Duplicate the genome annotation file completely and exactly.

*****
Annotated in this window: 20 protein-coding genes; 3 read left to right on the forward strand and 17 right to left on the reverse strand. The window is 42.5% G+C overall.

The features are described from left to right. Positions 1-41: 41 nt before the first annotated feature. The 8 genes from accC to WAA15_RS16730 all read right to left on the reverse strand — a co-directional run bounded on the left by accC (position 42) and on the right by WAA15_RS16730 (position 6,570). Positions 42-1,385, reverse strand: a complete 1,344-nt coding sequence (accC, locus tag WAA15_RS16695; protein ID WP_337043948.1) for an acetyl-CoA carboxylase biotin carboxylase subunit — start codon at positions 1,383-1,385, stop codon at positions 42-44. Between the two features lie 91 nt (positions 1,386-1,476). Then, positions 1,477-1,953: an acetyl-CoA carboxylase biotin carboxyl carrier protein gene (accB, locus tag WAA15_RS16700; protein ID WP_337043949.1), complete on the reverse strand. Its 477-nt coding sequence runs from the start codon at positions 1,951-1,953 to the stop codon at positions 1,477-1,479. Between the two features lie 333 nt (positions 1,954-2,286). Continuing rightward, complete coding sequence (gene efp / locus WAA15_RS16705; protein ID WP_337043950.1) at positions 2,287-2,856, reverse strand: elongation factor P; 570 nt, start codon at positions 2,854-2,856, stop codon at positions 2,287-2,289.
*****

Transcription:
Annotated in this window: 20 protein-coding genes; 3 read left to right on the forward strand and 17 right to left on the reverse strand. The window is 42.5% G+C overall.

The features are described from left to right. Positions 1-41: 41 nt before the first annotated feature. The 8 genes from accC to WAA15_RS16730 all read right to left on the reverse strand — a co-directional run bounded on the left by accC (position 42) and on the right by WAA15_RS16730 (position 6,570). Positions 42-1,385, reverse strand: a complete 1,344-nt coding sequence (accC, locus tag WAA15_RS16695; protein ID WP_337043948.1) for an acetyl-CoA carboxylase biotin carboxylase subunit — start codon at positions 1,383-1,385, stop codon at positions 42-44. Between the two features lie 91 nt (positions 1,386-1,476). Then, positions 1,477-1,953: an acetyl-CoA carboxylase biotin carboxyl carrier protein gene (accB, locus tag WAA15_RS16700; protein ID WP_337043949.1), complete on the reverse strand. Its 477-nt coding sequence runs from the start codon at positions 1,951-1,953 to the stop codon at positions 1,477-1,479. Between the two features lie 333 nt (positions 1,954-2,286). Continuing rightward, complete coding sequence (gene efp / locus WAA15_RS16705; protein ID WP_337043950.1) at positions 2,287-2,856, reverse strand: elongation factor P; 570 nt, start codon at positions 2,854-2,856, stop codon at positions 2,287-2,289.